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Documentary references of the Portuguese Way:
The two best research works on the Camino de Santiago in Spain, that of Luciano Huidobro and his eight collaborators on the one hand and that of Luis Vázquez de Parga, José María Lacarra and Juan Uría on the other, allude, albeit far above, to the Jacobean pilgrimages from Portugal. Luciano Huidobro makes a review of the most illustrious characters that pilgrimages to Santiago de Compostela from the country of mourning, especially kings. He appoints the pilgrimage of King Sancho II in 1244; that of the queen and devout Santa Isabel, canonized in 1625, who pilgrimage in 1326 and 1335; to King Don Manuel the Lucky, who left for Santiago in 1502; the journey of two Jesuit Fathers in 1543 from Coimbra; the pilgrimage of Francisco de Holland, Portuguese painter.
About the possible itineraries followed by these and other devout travelers, Luciano Huidobro writes in the fourth chapter of the third volume of his work Las Peregrinaciones Jacobeas: The least known route from Portugal to Santiago is the one that, reaching the Guardia and Tuy, crossed Pontevedra to kill in the Porta Traxeira of the city of the Apostle, known for being the Roman military route from Brácara to Asturica Augusta? After the Miño, they used to follow the old Roman roads to Redondela, and from it to reach Pontevedra by the Camiño Novo (paradoxically the oldest), to leave to Caldas and Padrón by La Santiña?. Huidobro also documents the presence of several pilgrim hospitals in the city of Pontevedra and cites the passing of pilgrims such as the Baron of Romisthal, Erich Lassota and Cosme de Médicis by this city.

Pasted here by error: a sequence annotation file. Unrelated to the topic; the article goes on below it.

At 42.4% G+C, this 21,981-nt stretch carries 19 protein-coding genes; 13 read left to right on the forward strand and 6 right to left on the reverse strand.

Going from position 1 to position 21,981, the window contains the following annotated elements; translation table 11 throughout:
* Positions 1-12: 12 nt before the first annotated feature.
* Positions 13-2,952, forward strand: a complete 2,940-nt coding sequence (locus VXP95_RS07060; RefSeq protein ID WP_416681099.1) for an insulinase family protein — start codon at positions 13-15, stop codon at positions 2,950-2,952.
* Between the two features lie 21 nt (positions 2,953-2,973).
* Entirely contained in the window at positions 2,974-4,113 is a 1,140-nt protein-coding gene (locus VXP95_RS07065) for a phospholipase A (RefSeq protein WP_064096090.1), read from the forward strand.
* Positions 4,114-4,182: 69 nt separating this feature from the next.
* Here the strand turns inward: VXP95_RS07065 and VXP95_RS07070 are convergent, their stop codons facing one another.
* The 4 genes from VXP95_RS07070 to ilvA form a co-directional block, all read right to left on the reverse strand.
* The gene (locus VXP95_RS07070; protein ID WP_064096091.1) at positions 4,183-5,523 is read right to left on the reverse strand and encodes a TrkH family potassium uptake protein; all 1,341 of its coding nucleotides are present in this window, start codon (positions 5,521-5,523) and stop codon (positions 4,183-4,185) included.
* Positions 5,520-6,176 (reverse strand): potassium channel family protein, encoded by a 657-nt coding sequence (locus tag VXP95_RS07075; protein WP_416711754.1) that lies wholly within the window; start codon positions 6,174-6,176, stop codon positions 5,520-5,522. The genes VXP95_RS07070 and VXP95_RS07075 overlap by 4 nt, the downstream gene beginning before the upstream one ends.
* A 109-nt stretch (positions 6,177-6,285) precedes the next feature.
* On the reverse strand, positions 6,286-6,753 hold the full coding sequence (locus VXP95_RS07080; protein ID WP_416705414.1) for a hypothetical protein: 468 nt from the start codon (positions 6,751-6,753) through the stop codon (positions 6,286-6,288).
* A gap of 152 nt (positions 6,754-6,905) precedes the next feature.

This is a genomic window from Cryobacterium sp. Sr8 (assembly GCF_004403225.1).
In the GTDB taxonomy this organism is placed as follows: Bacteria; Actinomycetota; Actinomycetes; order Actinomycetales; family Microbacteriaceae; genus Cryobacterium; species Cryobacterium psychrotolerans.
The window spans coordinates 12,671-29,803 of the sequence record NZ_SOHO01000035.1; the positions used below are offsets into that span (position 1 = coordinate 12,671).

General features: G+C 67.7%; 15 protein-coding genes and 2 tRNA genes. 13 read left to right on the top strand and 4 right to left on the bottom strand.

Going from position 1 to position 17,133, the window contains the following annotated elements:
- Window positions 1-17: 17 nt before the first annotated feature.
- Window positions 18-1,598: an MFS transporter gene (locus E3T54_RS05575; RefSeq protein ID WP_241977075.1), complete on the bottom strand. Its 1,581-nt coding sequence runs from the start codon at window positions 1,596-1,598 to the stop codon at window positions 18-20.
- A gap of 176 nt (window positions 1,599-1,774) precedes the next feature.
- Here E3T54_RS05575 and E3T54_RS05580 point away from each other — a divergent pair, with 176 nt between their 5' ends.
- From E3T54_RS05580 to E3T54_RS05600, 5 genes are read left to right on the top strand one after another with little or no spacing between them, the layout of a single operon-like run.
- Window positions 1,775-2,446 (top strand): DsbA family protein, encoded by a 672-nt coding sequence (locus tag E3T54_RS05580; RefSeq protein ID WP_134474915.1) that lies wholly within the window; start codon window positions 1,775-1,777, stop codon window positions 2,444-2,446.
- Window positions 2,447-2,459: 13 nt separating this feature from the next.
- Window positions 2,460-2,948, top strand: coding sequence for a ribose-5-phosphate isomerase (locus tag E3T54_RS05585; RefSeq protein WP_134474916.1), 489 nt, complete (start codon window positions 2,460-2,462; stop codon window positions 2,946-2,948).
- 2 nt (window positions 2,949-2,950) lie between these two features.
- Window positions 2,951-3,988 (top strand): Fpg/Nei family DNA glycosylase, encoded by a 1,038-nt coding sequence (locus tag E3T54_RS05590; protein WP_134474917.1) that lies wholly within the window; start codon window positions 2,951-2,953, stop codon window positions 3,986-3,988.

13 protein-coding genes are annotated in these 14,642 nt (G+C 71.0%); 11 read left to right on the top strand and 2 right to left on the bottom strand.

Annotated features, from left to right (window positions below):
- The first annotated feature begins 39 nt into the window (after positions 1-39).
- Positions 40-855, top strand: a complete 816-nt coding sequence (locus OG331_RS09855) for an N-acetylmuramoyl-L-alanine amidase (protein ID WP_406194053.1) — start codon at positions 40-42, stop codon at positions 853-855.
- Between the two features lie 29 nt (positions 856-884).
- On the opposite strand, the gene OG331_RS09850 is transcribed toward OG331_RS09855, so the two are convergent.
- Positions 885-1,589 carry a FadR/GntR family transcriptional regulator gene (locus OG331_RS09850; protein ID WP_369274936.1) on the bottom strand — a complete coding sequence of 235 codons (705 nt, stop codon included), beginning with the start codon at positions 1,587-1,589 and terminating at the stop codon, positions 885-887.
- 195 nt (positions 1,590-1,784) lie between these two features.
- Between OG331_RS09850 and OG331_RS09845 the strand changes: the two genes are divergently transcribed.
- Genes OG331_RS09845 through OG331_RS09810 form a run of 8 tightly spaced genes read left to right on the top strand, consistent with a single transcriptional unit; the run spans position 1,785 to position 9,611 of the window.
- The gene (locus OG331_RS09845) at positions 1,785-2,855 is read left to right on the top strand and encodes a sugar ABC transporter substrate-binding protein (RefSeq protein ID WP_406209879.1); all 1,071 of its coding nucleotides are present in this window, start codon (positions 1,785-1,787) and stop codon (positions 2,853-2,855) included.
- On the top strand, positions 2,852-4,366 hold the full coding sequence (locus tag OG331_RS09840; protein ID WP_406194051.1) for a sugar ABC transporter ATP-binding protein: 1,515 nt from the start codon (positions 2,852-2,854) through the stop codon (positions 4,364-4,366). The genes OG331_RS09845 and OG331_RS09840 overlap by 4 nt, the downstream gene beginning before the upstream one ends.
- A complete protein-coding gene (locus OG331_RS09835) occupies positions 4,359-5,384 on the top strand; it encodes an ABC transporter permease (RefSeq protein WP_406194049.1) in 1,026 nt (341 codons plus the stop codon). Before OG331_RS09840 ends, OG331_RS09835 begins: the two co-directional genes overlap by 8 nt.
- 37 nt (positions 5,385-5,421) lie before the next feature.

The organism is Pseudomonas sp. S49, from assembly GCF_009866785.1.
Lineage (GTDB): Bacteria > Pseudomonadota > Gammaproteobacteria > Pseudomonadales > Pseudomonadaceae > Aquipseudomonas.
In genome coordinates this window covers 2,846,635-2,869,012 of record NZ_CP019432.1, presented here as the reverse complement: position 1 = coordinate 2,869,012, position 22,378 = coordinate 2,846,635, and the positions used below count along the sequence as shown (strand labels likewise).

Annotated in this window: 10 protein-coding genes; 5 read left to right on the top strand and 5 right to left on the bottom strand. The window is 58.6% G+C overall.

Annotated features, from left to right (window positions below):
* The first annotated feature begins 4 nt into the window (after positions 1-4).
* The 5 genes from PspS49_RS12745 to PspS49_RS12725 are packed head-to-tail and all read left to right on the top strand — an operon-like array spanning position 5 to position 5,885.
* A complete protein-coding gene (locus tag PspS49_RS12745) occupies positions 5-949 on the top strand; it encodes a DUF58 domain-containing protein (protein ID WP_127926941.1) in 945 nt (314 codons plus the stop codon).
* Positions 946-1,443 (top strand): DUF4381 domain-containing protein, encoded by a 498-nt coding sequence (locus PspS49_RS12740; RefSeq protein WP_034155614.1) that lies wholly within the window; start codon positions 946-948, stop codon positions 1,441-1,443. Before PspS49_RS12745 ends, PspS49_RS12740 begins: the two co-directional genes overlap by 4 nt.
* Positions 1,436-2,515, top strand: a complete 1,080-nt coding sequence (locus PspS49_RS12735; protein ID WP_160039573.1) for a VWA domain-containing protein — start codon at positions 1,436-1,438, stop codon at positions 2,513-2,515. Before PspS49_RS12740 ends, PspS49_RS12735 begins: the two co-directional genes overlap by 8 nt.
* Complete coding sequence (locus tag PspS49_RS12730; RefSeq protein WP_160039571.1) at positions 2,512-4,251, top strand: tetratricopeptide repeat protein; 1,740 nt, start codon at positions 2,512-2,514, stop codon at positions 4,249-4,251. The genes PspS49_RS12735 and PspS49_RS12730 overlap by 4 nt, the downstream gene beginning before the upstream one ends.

In his research on the Portuguese pilgrimages he also refers to the route coming from Chaves that was later diverted to Zamora to continue through Sanabria and Ourense, where the itinerary of the Sanabrés or Mozarabic Road advances.
The story of Juan Bautista Confalonieri:
The library of the Vatican contains a manuscript of the travels that Italian priest Juan Bautista Confalonieri made between 1592 and 1597. The Jacobean interest in this manuscript is reflected in the pilgrimage on horseback made in the spring of 1594 from Lisbon to Santiago de Compostela. This adventure is collected and translated into Spanish in the book El Camino Português, written by Juan M. López Chaves and edited by Asociación Amigos de los Pazos. Confalonieri apparently followed the same itinerary as the German traveller Jerónimo Münzer did just a century earlier and that José García Mercadal reflected in his work Travels of foreigners through Spain and Portugal. The itinerary described by Confalonieri from Lisbon to Santiago, fundamentally, and that of other authors, have been the basis for the recovery and signaling of the current Central Portuguese Road .
The Portuguese Way today: the itinerary
From Lisbon to Santiago there are approximately 600 kilometers of pilgrimage that can be covered in 24 days at an average of 25 kilometers a day. From Porto the kilometers are reduced to 240 and it takes 10 days and from Tui it is 119 kilometers that can be carried out comfortably in 5 or 6 days. The Spanish section from Tui to Santiago de Compostela is the one that Eroski Consumer has traveled so far and the one that details in this pilgrimage guide.
The Central Portuguese Road departs from the capital of Lisboeta and goes from the south to the north through, among others, the towns of Alverca do Ribatejo, Santarém, Golegã, Tomar, Alvaiázere, Rabaçal, Coimbra, Mealhada, Águeda, Porto, São Pedro de Rates, Barcelona. Enter Spain by Tui and continue through O Porriño, Redondela, Pontevedra, Caldas de Reis and Padrón until Santiago de Compostela.
Of all the Jacobean itineraries it is probably one of the least disparate. Although there is some annoying collado there is no O Cebreiro or Puerto del Palo that demands maximum effort. The Camino crosses the plain of the former Portuguese province of Ribatejo and enters the one of Beira Litoral, with a weaker profile, to continue through the natural regions of Douro Litoral and Minho. In Galicia the route advances parallel to the Rías Bajas de Vigo and Pontevedra but this maritime landscape remains veiled and almost hidden from the pilgrimage path.